TransUnion’s quarterly survey explores how consumers’ personal finances have changed and what changes they expect in the future. The study measures shifting consumer attitudes and behaviours based on the dynamics of income, debt and identity theft. The analyses and insights give consumers a voice and inform businesses’ decision-making as they seek to create economic opportunity for consumers.
Consumers appear optimistic
There’s no doubt pressures of the cost of living crisis are being felt by consumers across the board. Despite this, a large portion of the population appears optimistic as evidenced by findings from our latest Consumer Pulse Study. In fact, 75% of consumers felt they would have no trouble paying their current bills and loans in full.
Wages also saw some positive movement with 33% having said their incomes increased in the last three months, up from 20% in Q1 2023. A further 31% of respondents were expecting to see increases in the next 12 months.
Gen Z respondents were also notably optimistic regarding spend; 63% planned to take no action to cut back discretionary spend (e.g., dining out, travel, entertainment), and 26% said they’ll increase their in-store or online retail shopping (e.g., clothing, electronics, durable goods) spend over the next three months.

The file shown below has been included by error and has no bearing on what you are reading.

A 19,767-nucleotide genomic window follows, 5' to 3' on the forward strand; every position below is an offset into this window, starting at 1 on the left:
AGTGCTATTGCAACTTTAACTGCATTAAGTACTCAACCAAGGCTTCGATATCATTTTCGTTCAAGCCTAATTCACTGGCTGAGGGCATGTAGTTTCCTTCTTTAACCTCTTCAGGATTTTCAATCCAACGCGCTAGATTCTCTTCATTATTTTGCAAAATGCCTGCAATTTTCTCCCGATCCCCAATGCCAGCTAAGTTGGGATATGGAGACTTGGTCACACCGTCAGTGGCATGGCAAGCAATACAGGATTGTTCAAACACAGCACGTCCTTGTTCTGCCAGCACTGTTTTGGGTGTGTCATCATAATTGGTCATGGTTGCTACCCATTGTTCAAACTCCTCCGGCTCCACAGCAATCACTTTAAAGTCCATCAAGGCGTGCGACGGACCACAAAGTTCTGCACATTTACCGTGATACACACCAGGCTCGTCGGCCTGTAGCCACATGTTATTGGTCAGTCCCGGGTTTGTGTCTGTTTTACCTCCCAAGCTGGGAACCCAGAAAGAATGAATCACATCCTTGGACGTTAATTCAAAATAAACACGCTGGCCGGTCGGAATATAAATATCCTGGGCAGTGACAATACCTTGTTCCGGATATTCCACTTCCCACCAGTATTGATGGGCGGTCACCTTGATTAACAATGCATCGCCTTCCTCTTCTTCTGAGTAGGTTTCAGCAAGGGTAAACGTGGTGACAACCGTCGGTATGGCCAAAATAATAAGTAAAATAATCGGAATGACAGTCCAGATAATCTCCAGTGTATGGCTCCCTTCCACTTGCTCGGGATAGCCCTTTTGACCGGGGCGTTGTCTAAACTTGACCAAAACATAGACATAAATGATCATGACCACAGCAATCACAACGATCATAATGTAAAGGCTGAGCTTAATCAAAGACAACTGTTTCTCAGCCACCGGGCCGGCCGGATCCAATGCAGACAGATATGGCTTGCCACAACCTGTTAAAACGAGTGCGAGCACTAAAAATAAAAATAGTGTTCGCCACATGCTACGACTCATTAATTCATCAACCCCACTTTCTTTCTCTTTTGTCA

Growing wealth divide
Pressures of the cost of living crisis made it increasingly clear there’s a growing divide between those reporting high incomes (£80k or more) and low incomes (less than £30k). Among high earners, 87% reported better than or as planned household finances. In comparison, the majority (55%) of low earners reported worse than planned household finances. In terms of consumer spend, 67% of high earners were planning to maintain or increase their discretionary spend in the next three months compared to the 50% of low earners planning to cut their discretionary spend further in that time period.
When it came to preparing for a possible recession, 54% of high earners said they’re building up savings compared to just 32% of low earners. With the massive spike in home rental prices, we can see the impact will land squarely on those reporting low incomes since 40% said they currently are paying rent compared to just 15% of high earners.
Shifting credit demand
Consumers are turning to credit cards and there’s been a notable drop in personal loan demand. Of consumers who said they’re planning to apply for new or refinance existing credit in the next year, the proportion planning to apply for a personal loan dropped drastically to 19% from 36% in Q2’22.
As seen in prior quarters, credit cards were the most in-demand product; 42% of respondents planned to apply, while buy now, pay later (BNPL) was now the number two most in-demand credit product with 22% planning to apply. Interestingly, the greatest BNPL usage came from high earners; 44% reported they’ve ever used BNPL for online shopping compared to 33% of low earners.